Why are there still so many unfit vehicles?
We are concerned to see the number of vehicles seeking fitness clearance dropping to a seven-year low, despite registration of new vehicles seeing a sharp rise over the last fiscal year. It should cause immediate alarm for the authorities, as it raises further concerns about Bangladesh's notorious transport sector. According to police reports, at least 3,186 people were killed and 3,500 injured in 3,776 road crashes in the first eight months of this year. Official numbers, however, are much lower than the estimates given by non-government organisations.
Bangladesh has one of the highest fatality rates from road crashes in the world. And one of the reasons for this is the proliferation of unfit vehicles. With the number of vehicles without fitness clearance increasing, the possibility of more unfit vehicles plying the roads increases concomitantly. This means, the number of casualties from road accidents is likely to rise as well. Unfortunately, despite so many casualties as well as numerous protests – including a countrywide student-led movement in 2018 – against the terrible state of road safety in the country, the authorities have yet to take meaningful action to purge our roads of unfit vehicles, unlicensed drivers and other contributing factors that regularly endanger human lives.
A possibility for why the number of vehicles without fitness clearance is rising is the complexity of getting the clearance in the first place. As with all government services, the procedure for getting fitness clearance is time-consuming, difficult, and often requires bribing officials and middlemen. Additionally, the amount of advance income tax (AIT) that a vehicle owner has to pay for fitness clearance rose nearly by 50 percent since July 1, 2021. The owner of a vehicle, between 1501cc to 2000cc, now has to pay Tk 50,000 as AIT – previously, it was Tk 30,000. The additional cost of getting a fitness clearance, according to BRTA officials, could have made a big difference over the last year.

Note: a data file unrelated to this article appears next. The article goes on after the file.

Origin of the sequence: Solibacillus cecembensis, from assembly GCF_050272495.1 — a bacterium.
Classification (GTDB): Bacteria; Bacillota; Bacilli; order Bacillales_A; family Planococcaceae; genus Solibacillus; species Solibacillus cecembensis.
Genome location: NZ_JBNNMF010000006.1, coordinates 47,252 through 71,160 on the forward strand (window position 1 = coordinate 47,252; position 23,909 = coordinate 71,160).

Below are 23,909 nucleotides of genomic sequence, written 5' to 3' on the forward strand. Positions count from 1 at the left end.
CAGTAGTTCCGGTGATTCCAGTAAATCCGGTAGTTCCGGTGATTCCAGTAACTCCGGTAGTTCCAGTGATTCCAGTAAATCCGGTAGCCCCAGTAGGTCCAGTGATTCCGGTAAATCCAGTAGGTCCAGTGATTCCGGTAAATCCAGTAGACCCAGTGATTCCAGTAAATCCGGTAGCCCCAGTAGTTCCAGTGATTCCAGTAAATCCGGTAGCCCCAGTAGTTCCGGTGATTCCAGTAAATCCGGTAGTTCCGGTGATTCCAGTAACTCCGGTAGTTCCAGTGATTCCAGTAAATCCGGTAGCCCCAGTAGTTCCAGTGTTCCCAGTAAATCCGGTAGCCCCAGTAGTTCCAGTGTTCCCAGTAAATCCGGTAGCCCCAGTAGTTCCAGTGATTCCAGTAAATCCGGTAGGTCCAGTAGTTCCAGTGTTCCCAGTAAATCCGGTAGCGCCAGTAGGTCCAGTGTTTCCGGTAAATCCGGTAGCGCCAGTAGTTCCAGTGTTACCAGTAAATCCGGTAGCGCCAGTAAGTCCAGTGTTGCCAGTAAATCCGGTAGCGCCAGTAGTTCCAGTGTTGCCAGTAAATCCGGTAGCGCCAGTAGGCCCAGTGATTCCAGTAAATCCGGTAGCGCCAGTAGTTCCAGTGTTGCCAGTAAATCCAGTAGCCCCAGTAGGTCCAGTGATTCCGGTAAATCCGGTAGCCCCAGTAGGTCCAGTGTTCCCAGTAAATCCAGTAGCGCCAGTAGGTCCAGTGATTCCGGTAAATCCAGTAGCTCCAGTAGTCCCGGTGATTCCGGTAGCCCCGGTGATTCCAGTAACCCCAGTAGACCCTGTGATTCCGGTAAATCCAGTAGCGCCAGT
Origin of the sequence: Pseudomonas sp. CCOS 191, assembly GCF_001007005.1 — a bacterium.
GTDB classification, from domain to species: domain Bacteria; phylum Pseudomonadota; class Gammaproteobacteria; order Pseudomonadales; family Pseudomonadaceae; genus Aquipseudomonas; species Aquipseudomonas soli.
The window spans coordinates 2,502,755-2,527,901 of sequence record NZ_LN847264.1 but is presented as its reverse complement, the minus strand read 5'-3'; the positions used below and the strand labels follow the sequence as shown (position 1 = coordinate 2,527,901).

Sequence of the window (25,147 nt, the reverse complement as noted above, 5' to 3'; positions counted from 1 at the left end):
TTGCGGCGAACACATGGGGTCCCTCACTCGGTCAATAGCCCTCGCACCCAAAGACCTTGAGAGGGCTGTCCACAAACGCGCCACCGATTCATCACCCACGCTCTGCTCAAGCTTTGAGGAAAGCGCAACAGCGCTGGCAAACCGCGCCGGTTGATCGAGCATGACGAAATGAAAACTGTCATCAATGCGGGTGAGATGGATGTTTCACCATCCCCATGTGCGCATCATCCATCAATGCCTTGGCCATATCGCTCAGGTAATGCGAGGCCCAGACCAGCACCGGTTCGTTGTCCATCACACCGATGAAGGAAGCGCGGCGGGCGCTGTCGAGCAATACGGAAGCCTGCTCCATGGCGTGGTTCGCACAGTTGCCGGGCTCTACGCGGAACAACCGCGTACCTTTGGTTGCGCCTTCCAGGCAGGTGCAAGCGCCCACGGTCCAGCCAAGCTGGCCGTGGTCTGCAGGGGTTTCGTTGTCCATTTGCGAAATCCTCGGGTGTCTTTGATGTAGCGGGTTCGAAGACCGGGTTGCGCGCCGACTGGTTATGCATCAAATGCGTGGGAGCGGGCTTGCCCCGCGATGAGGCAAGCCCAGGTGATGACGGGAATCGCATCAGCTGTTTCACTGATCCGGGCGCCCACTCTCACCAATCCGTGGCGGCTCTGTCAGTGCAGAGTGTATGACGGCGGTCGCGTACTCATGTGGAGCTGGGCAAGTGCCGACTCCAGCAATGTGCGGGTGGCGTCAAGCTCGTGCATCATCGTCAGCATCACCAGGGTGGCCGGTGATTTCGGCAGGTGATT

Even in 2020-21, when BRTA offices remained closed due to Covid-19 pandemic, the number of vehicles with fitness clearance was 6.75 lakh – higher than when BRTA offices were open. Presently, at least 5.42 lakh registered vehicles have been operating without the mandatory fitness clearance. Clearly, the number of vehicles seeking clearance has dropped off quite significantly. The authorities need to find out what exactly is causing this, and rectify the situation on an urgent basis.
According to some BRTA officials, owners of certain types of vehicles such as human haulers and trucks have to bribe law enforcers and transport-sector leaders, even if they have fitness clearance. This may further discourage them to take any clearance test. This culture of bribery and mismanagement needs to change if we are to ensure that the system functions properly. Owners must be encouraged to get fitness clearances for their vehicles on time, and any impediment in their way must be removed.